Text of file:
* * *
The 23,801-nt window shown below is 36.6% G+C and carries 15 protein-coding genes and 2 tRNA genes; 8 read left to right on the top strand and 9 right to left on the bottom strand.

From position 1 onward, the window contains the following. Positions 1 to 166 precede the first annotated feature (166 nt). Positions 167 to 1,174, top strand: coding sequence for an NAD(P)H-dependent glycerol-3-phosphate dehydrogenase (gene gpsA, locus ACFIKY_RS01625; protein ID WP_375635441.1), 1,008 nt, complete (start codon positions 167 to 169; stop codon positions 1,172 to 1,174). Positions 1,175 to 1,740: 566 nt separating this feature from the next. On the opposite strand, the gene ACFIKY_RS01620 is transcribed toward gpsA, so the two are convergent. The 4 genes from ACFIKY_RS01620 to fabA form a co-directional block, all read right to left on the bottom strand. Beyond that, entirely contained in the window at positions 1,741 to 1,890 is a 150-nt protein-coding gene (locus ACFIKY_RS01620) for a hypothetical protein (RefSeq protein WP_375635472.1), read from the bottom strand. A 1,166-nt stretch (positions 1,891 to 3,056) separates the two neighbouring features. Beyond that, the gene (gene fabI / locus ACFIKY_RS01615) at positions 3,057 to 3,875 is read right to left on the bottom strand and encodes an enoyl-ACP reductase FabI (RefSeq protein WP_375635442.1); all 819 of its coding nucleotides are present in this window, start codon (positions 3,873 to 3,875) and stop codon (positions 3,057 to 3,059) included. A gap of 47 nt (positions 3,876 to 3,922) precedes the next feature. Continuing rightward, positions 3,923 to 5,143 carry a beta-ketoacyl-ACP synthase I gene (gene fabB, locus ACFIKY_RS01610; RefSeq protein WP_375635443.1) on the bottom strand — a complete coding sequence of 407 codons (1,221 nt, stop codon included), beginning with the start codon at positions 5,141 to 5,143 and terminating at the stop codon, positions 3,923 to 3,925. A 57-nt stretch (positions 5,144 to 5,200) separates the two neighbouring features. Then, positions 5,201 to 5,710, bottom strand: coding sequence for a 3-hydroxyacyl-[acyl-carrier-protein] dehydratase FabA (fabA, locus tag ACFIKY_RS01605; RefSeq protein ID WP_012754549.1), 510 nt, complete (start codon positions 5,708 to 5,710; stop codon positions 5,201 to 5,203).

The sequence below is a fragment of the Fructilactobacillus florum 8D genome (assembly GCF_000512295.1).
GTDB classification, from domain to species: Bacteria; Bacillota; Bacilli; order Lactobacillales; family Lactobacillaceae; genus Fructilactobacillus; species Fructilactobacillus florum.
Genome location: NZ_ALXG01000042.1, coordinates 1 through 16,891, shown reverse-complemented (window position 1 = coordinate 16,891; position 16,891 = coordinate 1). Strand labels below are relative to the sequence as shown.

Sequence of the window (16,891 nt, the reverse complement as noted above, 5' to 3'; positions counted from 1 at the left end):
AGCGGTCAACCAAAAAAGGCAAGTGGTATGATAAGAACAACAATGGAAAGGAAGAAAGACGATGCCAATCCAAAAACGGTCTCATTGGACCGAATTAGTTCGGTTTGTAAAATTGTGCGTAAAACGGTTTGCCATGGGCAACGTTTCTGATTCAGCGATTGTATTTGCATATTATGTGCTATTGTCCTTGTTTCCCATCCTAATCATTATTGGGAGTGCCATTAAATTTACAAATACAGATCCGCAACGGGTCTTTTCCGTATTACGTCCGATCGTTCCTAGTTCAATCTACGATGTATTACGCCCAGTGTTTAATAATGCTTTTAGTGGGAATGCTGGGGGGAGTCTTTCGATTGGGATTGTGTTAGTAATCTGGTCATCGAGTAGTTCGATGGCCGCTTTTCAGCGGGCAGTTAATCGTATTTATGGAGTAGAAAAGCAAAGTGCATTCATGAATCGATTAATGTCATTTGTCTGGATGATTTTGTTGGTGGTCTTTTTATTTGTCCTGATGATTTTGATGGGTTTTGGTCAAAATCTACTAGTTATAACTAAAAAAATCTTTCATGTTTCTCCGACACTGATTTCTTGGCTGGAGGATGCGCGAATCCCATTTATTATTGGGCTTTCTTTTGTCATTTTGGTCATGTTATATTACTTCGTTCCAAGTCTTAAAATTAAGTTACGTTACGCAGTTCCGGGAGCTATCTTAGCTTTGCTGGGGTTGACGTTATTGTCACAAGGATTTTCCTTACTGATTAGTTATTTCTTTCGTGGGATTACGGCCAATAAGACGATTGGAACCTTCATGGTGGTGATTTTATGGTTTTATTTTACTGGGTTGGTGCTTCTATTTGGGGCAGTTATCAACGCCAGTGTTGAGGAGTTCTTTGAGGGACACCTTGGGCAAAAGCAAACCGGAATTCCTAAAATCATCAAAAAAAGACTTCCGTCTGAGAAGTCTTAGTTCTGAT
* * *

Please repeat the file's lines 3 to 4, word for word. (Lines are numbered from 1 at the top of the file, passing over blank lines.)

The sequence below is a fragment of the Fructilactobacillus florum 8D genome (assembly GCF_000512295.1).
GTDB classification, from domain to species: Bacteria; Bacillota; Bacilli; order Lactobacillales; family Lactobacillaceae; genus Fructilactobacillus; species Fructilactobacillus florum.